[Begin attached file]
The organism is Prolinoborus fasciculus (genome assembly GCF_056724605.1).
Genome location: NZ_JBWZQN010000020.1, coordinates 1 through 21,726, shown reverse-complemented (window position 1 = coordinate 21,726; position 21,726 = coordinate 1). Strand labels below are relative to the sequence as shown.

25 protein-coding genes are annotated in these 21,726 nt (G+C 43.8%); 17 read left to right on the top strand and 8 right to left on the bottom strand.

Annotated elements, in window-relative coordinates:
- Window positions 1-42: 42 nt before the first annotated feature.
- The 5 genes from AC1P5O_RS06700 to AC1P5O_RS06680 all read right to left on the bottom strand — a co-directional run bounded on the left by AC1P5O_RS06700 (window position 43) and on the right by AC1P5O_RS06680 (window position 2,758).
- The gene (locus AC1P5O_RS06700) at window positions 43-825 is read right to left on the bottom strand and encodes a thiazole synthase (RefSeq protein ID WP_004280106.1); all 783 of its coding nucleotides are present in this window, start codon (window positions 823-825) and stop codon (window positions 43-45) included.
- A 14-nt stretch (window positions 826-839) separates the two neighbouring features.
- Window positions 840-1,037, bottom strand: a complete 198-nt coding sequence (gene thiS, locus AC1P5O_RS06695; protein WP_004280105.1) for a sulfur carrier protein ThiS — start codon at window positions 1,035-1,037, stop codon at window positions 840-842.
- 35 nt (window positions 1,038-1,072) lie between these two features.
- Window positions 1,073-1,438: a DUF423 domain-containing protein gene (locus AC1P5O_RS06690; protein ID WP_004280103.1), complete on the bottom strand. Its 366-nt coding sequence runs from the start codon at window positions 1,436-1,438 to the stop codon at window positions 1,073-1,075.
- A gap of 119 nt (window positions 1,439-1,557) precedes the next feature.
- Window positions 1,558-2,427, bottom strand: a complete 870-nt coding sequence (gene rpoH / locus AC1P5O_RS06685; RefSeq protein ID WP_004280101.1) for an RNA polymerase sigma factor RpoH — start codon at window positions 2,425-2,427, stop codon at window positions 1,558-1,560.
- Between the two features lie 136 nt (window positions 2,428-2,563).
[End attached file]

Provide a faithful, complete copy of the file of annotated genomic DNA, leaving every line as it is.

The organism is Prolinoborus fasciculus (genome assembly GCF_056724605.1).
Genome location: NZ_JBWZQN010000020.1, coordinates 1 through 21,726, shown reverse-complemented (window position 1 = coordinate 21,726; position 21,726 = coordinate 1). Strand labels below are relative to the sequence as shown.

25 protein-coding genes are annotated in these 21,726 nt (G+C 43.8%); 17 read left to right on the top strand and 8 right to left on the bottom strand.

Annotated elements, in window-relative coordinates:
- Window positions 1-42: 42 nt before the first annotated feature.
- The 5 genes from AC1P5O_RS06700 to AC1P5O_RS06680 all read right to left on the bottom strand — a co-directional run bounded on the left by AC1P5O_RS06700 (window position 43) and on the right by AC1P5O_RS06680 (window position 2,758).
- The gene (locus AC1P5O_RS06700) at window positions 43-825 is read right to left on the bottom strand and encodes a thiazole synthase (RefSeq protein ID WP_004280106.1); all 783 of its coding nucleotides are present in this window, start codon (window positions 823-825) and stop codon (window positions 43-45) included.
- A 14-nt stretch (window positions 826-839) separates the two neighbouring features.
- Window positions 840-1,037, bottom strand: a complete 198-nt coding sequence (gene thiS, locus AC1P5O_RS06695; protein WP_004280105.1) for a sulfur carrier protein ThiS — start codon at window positions 1,035-1,037, stop codon at window positions 840-842.
- 35 nt (window positions 1,038-1,072) lie between these two features.
- Window positions 1,073-1,438: a DUF423 domain-containing protein gene (locus AC1P5O_RS06690; protein ID WP_004280103.1), complete on the bottom strand. Its 366-nt coding sequence runs from the start codon at window positions 1,436-1,438 to the stop codon at window positions 1,073-1,075.
- A gap of 119 nt (window positions 1,439-1,557) precedes the next feature.
- Window positions 1,558-2,427, bottom strand: a complete 870-nt coding sequence (gene rpoH / locus AC1P5O_RS06685; RefSeq protein ID WP_004280101.1) for an RNA polymerase sigma factor RpoH — start codon at window positions 2,425-2,427, stop codon at window positions 1,558-1,560.
- Between the two features lie 136 nt (window positions 2,428-2,563).